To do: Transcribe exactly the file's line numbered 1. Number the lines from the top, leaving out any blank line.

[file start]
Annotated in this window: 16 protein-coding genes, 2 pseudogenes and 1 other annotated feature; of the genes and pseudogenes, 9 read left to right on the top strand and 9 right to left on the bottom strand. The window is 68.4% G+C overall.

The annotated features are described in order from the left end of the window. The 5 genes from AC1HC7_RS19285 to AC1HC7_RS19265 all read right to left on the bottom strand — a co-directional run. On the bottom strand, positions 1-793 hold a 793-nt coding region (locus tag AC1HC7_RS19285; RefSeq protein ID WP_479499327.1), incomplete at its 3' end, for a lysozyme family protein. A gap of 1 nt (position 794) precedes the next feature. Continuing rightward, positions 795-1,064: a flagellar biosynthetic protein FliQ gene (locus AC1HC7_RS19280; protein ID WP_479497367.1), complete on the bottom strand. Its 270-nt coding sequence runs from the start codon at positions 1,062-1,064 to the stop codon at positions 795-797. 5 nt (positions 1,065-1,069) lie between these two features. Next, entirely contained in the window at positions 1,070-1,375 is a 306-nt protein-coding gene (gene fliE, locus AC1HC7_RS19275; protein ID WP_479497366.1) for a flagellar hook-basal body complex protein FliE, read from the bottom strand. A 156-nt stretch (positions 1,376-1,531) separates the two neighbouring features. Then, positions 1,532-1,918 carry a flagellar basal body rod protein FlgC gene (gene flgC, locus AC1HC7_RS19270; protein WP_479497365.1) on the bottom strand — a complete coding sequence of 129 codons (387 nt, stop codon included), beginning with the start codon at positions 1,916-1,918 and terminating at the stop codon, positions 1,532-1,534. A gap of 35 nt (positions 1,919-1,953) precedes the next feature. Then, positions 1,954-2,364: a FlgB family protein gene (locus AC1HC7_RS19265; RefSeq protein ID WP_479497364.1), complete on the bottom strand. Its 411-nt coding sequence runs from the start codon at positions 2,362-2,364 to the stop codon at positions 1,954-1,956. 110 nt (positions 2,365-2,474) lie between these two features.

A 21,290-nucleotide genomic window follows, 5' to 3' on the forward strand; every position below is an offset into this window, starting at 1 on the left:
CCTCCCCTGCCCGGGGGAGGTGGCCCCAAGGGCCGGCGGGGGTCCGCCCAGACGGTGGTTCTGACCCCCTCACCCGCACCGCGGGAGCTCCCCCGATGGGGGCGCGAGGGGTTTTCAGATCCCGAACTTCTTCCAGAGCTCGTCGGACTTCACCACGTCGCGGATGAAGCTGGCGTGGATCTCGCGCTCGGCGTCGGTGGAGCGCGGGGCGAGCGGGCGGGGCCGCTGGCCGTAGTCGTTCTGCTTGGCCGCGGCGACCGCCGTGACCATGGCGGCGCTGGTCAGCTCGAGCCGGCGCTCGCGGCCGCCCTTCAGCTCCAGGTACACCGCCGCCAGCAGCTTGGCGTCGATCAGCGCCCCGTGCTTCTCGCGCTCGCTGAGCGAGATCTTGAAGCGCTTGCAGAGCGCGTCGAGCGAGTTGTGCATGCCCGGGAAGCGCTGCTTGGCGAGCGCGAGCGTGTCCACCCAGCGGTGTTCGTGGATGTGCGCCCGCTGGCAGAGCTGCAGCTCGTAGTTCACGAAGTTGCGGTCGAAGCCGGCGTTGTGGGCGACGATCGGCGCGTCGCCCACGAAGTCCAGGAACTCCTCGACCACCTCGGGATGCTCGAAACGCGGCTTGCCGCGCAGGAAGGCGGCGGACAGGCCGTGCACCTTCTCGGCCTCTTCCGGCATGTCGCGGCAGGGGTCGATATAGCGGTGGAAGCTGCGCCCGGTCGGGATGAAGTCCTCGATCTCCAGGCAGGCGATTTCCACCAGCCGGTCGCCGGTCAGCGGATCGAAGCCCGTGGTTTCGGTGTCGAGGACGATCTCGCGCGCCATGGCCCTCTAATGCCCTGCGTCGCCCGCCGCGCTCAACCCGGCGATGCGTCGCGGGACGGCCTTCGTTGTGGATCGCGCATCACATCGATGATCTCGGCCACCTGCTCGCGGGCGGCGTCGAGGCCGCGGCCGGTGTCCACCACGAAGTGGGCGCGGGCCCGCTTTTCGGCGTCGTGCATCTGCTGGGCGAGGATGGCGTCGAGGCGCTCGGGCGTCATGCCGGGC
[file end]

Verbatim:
Annotated in this window: 16 protein-coding genes, 2 pseudogenes and 1 other annotated feature; of the genes and pseudogenes, 9 read left to right on the top strand and 9 right to left on the bottom strand. The window is 68.4% G+C overall.